Megan Phelps
June 21, 2014 8:00 am

The hippies know it; the yuppies know it; the cool celebrities know it: Now is the time to start giving back to the earth. “But how?” you ask. You wonder if this means giving up the things you love. You question whether being eco-friendly is synonymous with starving yourself of everything joyful. (Just as a side note: it’s not. Now you have no excuse.)

Whether you live in a dry state or region (California is currently declared to be in a state of water crisis), or not, there’s really never any harm in conserving precious resources. Worst case scenario, we all make the world a better place for nothing.

Here are some ways you can conserve water (organized from least to most extreme):

1.  Water Your Outdoor Plants at Night (or in the early morning hours)– Random as it seems, irrigating your plants when the sun’s not shining conserves water (cooler temperatures = less evaporation, which means more water for your plants).

2.  Use Drip Irrigation– Drip irrigation is a type of irrigation in which tubes of water are placed directly at the base of the plant for maximum absorption of water. This is better than a “sprinkler” system, where water is sprayed into the air and often evaporated very quickly.

3.  Wash Dishes Wisely–Dishwashers have been shown to use less water than hand washing dishes (so they’re the best option!). However, in my house, dishwashing remains a highly controversial topic and the no-dishwasher rule my grandpa has put into place is not one to be questioned. So, by lathering and scrubbing our dishes without the tap on (and only putting the water on for rinsing), we conserve water without a dishwasher.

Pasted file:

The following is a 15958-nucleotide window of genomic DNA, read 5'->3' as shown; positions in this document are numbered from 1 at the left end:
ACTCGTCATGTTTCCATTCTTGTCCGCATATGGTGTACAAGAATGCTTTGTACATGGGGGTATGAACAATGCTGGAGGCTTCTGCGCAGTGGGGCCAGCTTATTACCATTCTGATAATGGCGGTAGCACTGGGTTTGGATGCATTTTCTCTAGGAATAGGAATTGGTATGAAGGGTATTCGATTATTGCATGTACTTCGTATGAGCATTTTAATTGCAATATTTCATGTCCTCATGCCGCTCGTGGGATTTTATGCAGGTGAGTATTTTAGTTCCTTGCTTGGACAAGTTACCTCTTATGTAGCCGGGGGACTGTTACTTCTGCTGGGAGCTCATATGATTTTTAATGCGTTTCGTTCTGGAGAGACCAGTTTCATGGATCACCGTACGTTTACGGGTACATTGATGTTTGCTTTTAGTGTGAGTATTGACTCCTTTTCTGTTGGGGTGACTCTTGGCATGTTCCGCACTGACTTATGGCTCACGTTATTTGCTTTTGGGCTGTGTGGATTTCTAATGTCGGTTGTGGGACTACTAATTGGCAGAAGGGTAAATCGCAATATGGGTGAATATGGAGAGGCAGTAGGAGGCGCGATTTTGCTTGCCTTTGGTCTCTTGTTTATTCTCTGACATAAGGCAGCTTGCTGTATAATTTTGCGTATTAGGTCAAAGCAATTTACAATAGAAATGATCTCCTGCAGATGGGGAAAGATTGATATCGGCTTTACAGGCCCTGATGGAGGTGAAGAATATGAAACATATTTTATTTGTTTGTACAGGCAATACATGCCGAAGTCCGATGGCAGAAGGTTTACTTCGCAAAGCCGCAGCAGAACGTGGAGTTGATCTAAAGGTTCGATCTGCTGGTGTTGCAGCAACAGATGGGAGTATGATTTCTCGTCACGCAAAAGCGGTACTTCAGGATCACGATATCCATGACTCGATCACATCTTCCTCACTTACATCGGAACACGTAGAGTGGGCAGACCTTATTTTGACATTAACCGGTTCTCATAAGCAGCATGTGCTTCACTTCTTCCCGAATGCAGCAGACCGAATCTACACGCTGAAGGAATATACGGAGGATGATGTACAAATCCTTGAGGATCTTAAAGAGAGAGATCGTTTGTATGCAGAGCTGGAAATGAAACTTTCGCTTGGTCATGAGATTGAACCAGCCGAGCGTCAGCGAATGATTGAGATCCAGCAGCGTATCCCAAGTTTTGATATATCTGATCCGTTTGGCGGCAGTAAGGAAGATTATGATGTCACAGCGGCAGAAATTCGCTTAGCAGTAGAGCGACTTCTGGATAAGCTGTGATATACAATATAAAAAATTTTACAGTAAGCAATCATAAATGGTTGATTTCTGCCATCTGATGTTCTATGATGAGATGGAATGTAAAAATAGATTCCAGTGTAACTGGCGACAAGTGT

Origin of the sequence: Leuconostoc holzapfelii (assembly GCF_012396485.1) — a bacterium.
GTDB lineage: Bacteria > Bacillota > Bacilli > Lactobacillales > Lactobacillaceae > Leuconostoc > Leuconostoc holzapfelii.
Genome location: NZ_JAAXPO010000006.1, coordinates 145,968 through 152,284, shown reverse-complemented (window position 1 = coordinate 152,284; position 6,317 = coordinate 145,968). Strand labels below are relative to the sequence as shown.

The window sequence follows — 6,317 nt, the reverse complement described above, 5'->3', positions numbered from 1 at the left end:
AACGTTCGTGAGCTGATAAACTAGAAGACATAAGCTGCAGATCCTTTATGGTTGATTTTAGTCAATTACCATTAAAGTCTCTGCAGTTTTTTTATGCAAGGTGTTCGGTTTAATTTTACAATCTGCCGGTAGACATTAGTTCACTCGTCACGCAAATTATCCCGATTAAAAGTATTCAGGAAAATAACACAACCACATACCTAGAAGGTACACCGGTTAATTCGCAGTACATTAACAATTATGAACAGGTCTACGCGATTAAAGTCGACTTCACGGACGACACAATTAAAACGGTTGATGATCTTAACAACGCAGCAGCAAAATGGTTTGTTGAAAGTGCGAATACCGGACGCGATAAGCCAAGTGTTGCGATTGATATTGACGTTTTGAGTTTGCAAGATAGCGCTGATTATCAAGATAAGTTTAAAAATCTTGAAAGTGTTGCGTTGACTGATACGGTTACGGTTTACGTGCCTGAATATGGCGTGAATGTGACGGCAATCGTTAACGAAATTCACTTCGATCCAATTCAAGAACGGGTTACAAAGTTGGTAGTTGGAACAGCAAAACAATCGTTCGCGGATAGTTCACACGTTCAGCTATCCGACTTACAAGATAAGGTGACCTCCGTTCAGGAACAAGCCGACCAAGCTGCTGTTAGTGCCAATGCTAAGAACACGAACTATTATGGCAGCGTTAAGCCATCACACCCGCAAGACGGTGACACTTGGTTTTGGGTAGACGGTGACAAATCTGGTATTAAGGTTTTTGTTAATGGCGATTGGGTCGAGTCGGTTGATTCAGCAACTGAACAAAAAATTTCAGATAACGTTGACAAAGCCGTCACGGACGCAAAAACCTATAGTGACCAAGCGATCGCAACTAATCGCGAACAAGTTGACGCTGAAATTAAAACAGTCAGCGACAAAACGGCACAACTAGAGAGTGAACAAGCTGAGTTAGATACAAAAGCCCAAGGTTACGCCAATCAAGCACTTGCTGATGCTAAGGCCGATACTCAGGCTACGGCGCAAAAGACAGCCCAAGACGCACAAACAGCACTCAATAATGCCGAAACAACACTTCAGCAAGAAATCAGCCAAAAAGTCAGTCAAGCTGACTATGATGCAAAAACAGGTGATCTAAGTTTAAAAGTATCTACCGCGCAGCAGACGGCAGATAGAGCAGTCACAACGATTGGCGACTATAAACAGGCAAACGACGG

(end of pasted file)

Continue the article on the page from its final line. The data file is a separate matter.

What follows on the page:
4. Take Shorter Showers– Showers are comforting,– warm, familiar, and clean– but they can become excessively wasteful. There’s no special know-how needed for this tip (only a little willpower): simply turn off the water while you lather to conserve water. To measure how much water you’re using in one shower, simply plug the tub!

5. Use a Bucket– When you take showers and wash dishes, you are literally pouring water (a precious resource!) down the drain. Simply collect water (with no chemicals!) in a bucket, and use it to water plants.

6. No More Lawn– Replacing your lawn with plants for food, or simply adopting a more water-wise landscaping is definitely a water saver. Succulents and/or native plants are beautiful and conserve lots of water!

Happy conserving!

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